Prices soared and consumers duly borrowed even more against their new-found equity. In this way, a new Joseph Rowntree Foundation study estimates that pounds 21.6bn was added to consumer spending in 1988 alone.
Such a phenomenon could repeat itself. Aberdeen suffered a sharp fall in house prices after the oil price crash in 1986, yet they bounced back sharply later. Moreover, the large number of people who are trapped in homes worth less than their debt means that supply will be unusually limited until prices rise sharply.
The Rowntree reports provide a thoroughly sensible checklist of preventive measures. With the costs of servicing a mortgage now at their lowest level for 30 years, there is scarcely likely to be a better political opportunity to abolish mortgage interest relief at a saving of pounds 3.6bn next year to the Exchequer.
The risk of another fall in prices, triggered by a cut in mortgage relief, would be minimal now. The numbers of 25- to 29-year-olds, the key group of first-time buyers, is larger than it was even in the mid-Eighties. In any case, there is a substantial backlog of buyers put off by the price slump.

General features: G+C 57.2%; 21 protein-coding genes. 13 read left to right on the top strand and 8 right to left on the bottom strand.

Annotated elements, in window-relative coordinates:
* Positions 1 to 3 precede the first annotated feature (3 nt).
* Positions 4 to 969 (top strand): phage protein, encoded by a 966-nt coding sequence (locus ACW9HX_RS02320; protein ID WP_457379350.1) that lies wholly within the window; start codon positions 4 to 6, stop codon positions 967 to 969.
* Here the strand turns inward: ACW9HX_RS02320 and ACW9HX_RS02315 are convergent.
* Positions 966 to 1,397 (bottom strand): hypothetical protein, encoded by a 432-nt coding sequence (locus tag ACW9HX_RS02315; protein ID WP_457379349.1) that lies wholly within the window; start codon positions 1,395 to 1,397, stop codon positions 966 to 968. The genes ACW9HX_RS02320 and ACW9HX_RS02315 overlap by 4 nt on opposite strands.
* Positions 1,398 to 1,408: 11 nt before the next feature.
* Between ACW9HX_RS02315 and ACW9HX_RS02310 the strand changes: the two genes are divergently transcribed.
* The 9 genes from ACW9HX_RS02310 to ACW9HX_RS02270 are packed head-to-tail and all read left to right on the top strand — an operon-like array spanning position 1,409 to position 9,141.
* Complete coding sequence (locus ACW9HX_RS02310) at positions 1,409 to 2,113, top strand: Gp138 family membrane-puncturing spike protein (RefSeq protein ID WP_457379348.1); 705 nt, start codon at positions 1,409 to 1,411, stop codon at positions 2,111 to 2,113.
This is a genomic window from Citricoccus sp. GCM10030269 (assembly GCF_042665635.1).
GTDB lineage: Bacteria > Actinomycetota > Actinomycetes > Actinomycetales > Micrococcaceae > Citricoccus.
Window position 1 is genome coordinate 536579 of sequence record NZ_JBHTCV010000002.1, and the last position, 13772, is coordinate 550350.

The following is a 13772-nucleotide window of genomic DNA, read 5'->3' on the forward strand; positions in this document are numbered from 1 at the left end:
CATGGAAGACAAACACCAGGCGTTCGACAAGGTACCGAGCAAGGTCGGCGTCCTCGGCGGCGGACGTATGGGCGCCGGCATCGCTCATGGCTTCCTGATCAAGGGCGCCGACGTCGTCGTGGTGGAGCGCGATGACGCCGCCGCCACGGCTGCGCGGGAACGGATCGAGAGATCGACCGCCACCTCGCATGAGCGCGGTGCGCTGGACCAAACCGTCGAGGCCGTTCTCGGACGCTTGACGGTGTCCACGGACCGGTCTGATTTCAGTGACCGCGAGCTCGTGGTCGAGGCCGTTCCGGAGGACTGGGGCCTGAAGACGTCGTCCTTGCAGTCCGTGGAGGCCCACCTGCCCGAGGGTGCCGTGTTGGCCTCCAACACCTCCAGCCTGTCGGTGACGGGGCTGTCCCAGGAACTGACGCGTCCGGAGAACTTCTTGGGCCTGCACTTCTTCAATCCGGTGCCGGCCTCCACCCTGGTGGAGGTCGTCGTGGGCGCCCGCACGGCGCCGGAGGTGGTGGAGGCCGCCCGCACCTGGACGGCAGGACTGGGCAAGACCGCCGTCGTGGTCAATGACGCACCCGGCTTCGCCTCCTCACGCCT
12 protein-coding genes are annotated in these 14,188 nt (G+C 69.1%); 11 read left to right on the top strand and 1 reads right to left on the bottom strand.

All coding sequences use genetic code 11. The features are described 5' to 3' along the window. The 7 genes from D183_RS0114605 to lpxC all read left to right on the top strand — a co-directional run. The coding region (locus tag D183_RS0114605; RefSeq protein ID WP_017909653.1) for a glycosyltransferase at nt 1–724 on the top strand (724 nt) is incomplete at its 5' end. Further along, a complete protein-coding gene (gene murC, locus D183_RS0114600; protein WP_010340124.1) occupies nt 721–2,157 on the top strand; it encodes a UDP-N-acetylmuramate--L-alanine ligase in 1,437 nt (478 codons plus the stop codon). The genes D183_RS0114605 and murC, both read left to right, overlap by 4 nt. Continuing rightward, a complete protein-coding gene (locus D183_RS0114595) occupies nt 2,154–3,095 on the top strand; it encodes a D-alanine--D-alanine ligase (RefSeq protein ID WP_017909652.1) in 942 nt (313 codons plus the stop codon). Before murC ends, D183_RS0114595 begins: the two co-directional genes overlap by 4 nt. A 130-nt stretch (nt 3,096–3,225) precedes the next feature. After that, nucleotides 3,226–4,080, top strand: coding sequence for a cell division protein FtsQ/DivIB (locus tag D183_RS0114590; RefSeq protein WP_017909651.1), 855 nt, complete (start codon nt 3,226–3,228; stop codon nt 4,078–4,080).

On the supply side, Rowntree suggests help for the private rental sector and planning changes that might prevent localised housing shortages. They could be more radical. A tax on unused city land would encourage sales and building.
If the Chancellor is lucky he may also be able to implement one of the most important changes - a recalculation of the retail price index. The inclusion of mortgage rates as a proxy for housing costs is daft. It means that the interest rate rises needed to curb inflation merely stoke it.
But that reform depends on the RPI advisory committee. It should vote to replace mortgage costs with notional rents as in other countries.Reuse content